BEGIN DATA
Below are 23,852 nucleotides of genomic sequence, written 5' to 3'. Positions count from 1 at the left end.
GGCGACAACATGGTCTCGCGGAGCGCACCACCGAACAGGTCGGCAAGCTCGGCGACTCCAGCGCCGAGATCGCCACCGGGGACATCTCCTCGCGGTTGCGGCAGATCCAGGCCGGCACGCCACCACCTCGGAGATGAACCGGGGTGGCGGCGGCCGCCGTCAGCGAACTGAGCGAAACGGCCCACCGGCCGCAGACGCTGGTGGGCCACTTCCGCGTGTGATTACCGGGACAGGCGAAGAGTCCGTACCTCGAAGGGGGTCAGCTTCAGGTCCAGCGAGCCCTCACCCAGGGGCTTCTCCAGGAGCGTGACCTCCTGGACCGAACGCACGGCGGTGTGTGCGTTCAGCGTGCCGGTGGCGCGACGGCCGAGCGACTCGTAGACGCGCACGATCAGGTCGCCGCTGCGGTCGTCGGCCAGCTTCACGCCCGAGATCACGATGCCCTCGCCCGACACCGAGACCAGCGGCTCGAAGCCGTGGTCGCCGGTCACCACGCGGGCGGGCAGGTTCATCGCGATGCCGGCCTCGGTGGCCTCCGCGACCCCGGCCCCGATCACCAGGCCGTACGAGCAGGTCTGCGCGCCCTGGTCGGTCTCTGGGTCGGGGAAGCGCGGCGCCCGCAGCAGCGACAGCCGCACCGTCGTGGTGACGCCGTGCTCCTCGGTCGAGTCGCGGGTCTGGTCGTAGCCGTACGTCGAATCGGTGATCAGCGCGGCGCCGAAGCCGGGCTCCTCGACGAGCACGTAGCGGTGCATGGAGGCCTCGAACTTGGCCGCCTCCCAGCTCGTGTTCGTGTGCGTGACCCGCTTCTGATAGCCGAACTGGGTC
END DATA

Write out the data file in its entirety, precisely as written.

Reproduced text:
Below are 23,852 nucleotides of genomic sequence, written 5' to 3'. Positions count from 1 at the left end.
GGCGACAACATGGTCTCGCGGAGCGCACCACCGAACAGGTCGGCAAGCTCGGCGACTCCAGCGCCGAGATCGCCACCGGGGACATCTCCTCGCGGTTGCGGCAGATCCAGGCCGGCACGCCACCACCTCGGAGATGAACCGGGGTGGCGGCGGCCGCCGTCAGCGAACTGAGCGAAACGGCCCACCGGCCGCAGACGCTGGTGGGCCACTTCCGCGTGTGATTACCGGGACAGGCGAAGAGTCCGTACCTCGAAGGGGGTCAGCTTCAGGTCCAGCGAGCCCTCACCCAGGGGCTTCTCCAGGAGCGTGACCTCCTGGACCGAACGCACGGCGGTGTGTGCGTTCAGCGTGCCGGTGGCGCGACGGCCGAGCGACTCGTAGACGCGCACGATCAGGTCGCCGCTGCGGTCGTCGGCCAGCTTCACGCCCGAGATCACGATGCCCTCGCCCGACACCGAGACCAGCGGCTCGAAGCCGTGGTCGCCGGTCACCACGCGGGCGGGCAGGTTCATCGCGATGCCGGCCTCGGTGGCCTCCGCGACCCCGGCCCCGATCACCAGGCCGTACGAGCAGGTCTGCGCGCCCTGGTCGGTCTCTGGGTCGGGGAAGCGCGGCGCCCGCAGCAGCGACAGCCGCACCGTCGTGGTGACGCCGTGCTCCTCGGTCGAGTCGCGGGTCTGGTCGTAGCCGTACGTCGAATCGGTGATCAGCGCGGCGCCGAAGCCGGGCTCCTCGACGAGCACGTAGCGGTGCATGGAGGCCTCGAACTTGGCCGCCTCCCAGCTCGTGTTCGTGTGCGTGACCCGCTTCTGATAGCCGAACTGGGTC